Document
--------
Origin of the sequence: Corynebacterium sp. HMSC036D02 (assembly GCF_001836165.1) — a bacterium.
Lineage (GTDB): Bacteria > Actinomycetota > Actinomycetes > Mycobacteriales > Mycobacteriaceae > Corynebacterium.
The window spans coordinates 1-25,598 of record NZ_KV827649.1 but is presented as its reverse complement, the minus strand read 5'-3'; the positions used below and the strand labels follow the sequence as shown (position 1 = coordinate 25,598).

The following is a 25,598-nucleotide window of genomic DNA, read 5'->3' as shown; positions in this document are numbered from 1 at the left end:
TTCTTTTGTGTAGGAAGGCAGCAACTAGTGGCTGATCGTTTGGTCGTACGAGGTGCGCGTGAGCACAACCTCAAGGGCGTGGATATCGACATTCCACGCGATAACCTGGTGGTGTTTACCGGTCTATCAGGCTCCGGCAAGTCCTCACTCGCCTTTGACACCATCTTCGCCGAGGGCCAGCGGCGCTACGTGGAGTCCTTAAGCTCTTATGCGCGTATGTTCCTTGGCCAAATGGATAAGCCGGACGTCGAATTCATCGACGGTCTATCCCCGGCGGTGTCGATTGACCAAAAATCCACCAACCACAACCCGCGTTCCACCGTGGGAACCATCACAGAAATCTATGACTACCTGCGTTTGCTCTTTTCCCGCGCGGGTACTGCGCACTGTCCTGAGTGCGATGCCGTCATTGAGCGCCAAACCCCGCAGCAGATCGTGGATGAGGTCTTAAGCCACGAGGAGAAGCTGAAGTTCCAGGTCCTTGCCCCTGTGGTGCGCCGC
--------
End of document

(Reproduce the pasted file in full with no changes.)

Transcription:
Origin of the sequence: Corynebacterium sp. HMSC036D02 (assembly GCF_001836165.1) — a bacterium.
Lineage (GTDB): Bacteria > Actinomycetota > Actinomycetes > Mycobacteriales > Mycobacteriaceae > Corynebacterium.
The window spans coordinates 1-25,598 of record NZ_KV827649.1 but is presented as its reverse complement, the minus strand read 5'-3'; the positions used below and the strand labels follow the sequence as shown (position 1 = coordinate 25,598).

The following is a 25,598-nucleotide window of genomic DNA, read 5'->3' as shown; positions in this document are numbered from 1 at the left end:
TTCTTTTGTGTAGGAAGGCAGCAACTAGTGGCTGATCGTTTGGTCGTACGAGGTGCGCGTGAGCACAACCTCAAGGGCGTGGATATCGACATTCCACGCGATAACCTGGTGGTGTTTACCGGTCTATCAGGCTCCGGCAAGTCCTCACTCGCCTTTGACACCATCTTCGCCGAGGGCCAGCGGCGCTACGTGGAGTCCTTAAGCTCTTATGCGCGTATGTTCCTTGGCCAAATGGATAAGCCGGACGTCGAATTCATCGACGGTCTATCCCCGGCGGTGTCGATTGACCAAAAATCCACCAACCACAACCCGCGTTCCACCGTGGGAACCATCACAGAAATCTATGACTACCTGCGTTTGCTCTTTTCCCGCGCGGGTACTGCGCACTGTCCTGAGTGCGATGCCGTCATTGAGCGCCAAACCCCGCAGCAGATCGTGGATGAGGTCTTAAGCCACGAGGAGAAGCTGAAGTTCCAGGTCCTTGCCCCTGTGGTGCGCCGC